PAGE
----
As you will no doubt be aware Sherston’s Neighbourhood Plan which was endorsed by 97% of residents made provision for a new, modern building for the popular Tolsey Surgery. It is somewhat surprising then that you have made the decision that the Surgery should be closed, and its staff and services moved to Malmesbury Primary Care Centre. This must not happen.
It is my understanding that as well as failing to consult me about these plans you have also failed to consult both Tolsey Surgery and its users. This is disappointing as it is vital for them that they have a modern local surgery to meet their needs. It is likely that without a surgery in the village or direct transport links to Malmesbury the elderly, vulnerable and those without a car would not be able to access routine healthcare. This will exacerbate health inequalities that are unfortunately often far too prevalent in rural areas.
I understand that your present plans are only a draft, and it is my view that that is how they should remain. In the meantime, I would welcome the opportunity to meet with you alongside Sherston residents, Tolsey Surgery users and Parish Councillors so you can hear the strength of feeling about your proposals in the community. I would be grateful if you could liaise with my office and Sherston Parish Council to arrange this.
I have copied this letter to the Secretary of State for Health and Social Care, Rt Hon Steve Barclay MP so that he is aware of your plans. I have also requested a meeting with the Secretary of State to discuss this matter.”
James has pledged to keep constituents updated on his campaign as it progresses in the weeks ahead.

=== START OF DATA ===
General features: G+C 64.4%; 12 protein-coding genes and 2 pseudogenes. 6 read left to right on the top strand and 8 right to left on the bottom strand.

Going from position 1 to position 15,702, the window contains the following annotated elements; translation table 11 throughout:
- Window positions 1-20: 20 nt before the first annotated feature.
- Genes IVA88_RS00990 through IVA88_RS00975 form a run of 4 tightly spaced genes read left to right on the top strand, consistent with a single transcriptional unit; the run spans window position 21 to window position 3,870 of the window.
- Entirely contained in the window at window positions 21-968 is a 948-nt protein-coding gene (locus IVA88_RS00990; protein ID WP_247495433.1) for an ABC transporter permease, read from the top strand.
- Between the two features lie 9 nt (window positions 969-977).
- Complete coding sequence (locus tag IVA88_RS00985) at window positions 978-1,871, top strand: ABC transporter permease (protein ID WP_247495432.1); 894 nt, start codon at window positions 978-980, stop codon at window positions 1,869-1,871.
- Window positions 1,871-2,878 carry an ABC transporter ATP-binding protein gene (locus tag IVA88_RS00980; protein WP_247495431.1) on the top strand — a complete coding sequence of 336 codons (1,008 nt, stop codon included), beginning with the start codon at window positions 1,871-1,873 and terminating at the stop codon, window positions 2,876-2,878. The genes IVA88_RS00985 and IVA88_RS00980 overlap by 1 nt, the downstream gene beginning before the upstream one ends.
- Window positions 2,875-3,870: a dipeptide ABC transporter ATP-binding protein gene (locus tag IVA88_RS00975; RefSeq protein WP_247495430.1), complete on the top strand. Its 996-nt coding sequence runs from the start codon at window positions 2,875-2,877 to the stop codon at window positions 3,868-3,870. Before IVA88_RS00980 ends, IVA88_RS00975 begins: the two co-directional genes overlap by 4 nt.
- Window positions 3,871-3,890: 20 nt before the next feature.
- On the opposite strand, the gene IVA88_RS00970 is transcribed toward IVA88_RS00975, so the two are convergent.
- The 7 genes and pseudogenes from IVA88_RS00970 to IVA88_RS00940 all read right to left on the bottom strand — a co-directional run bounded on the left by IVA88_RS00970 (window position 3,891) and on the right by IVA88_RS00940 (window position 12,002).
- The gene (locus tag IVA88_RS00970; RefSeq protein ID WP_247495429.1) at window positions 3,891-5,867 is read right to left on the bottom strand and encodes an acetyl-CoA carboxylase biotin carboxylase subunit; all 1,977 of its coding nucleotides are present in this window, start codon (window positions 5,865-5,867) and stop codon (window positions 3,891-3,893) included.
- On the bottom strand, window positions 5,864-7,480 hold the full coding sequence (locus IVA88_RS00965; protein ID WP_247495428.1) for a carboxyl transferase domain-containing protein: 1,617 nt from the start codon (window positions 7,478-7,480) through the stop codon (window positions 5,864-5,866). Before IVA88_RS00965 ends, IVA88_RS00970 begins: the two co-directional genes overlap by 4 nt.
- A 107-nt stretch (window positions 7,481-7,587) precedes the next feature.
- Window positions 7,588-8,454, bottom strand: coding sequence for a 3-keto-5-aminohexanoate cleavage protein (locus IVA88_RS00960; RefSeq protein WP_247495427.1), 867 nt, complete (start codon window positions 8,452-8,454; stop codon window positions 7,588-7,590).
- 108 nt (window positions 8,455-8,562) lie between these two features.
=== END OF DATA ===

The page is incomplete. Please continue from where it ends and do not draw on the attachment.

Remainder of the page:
At Home Office questions on Monday 3rd of July James Gray, Member of Parliament for North Wiltshire once again raised the inappropriate use of the Wiltshire Hotel. Following up on an earlier Question where the Minster for Immigration reiterated his desire to move away from Hotel accommodation James Gray asked:
“While I do very much welcome the Minister’s determination to move away from hotels and towards other accommodation, will he give particular attention to the Wiltshire hotel and golf club in my constituency? The number there has gone up: there are now 120 people there, and they are all crammed into very small accommodation. It is not only bad from the point of view of the golf club members and neighbouring long-term residents with them in housing next door, but it is an extremely bad place from the point of view of the asylum seekers. They have nowhere to go and nothing to do. They have no education facilities and no religious facilities. They are stuck in the middle of the countryside with no transport, and it is quite the wrong place for them to be. Will the Minister please give particular attention to the Wiltshire hotel?”
Responding in the House of Commons, Minister for Immigration, Robert Jenrick said: